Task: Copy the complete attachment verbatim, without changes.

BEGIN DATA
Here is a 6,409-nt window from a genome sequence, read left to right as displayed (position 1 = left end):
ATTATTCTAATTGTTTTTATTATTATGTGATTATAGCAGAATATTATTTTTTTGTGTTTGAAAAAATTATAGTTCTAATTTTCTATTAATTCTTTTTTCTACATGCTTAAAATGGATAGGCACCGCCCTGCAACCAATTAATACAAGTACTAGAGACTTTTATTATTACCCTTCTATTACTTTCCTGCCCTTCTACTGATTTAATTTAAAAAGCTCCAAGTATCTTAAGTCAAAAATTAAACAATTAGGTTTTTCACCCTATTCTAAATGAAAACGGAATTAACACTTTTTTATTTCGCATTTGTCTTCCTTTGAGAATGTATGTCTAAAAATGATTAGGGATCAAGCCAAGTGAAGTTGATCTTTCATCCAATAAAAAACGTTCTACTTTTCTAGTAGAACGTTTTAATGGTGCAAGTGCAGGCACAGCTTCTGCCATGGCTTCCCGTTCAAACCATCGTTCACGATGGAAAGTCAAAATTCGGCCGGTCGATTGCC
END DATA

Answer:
Here is a 6,409-nt window from a genome sequence, read left to right as displayed (position 1 = left end):
ATTATTCTAATTGTTTTTATTATTATGTGATTATAGCAGAATATTATTTTTTTGTGTTTGAAAAAATTATAGTTCTAATTTTCTATTAATTCTTTTTTCTACATGCTTAAAATGGATAGGCACCGCCCTGCAACCAATTAATACAAGTACTAGAGACTTTTATTATTACCCTTCTATTACTTTCCTGCCCTTCTACTGATTTAATTTAAAAAGCTCCAAGTATCTTAAGTCAAAAATTAAACAATTAGGTTTTTCACCCTATTCTAAATGAAAACGGAATTAACACTTTTTTATTTCGCATTTGTCTTCCTTTGAGAATGTATGTCTAAAAATGATTAGGGATCAAGCCAAGTGAAGTTGATCTTTCATCCAATAAAAAACGTTCTACTTTTCTAGTAGAACGTTTTAATGGTGCAAGTGCAGGCACAGCTTCTGCCATGGCTTCCCGTTCAAACCATCGTTCACGATGGAAAGTCAAAATTCGGCCGGTCGATTGCC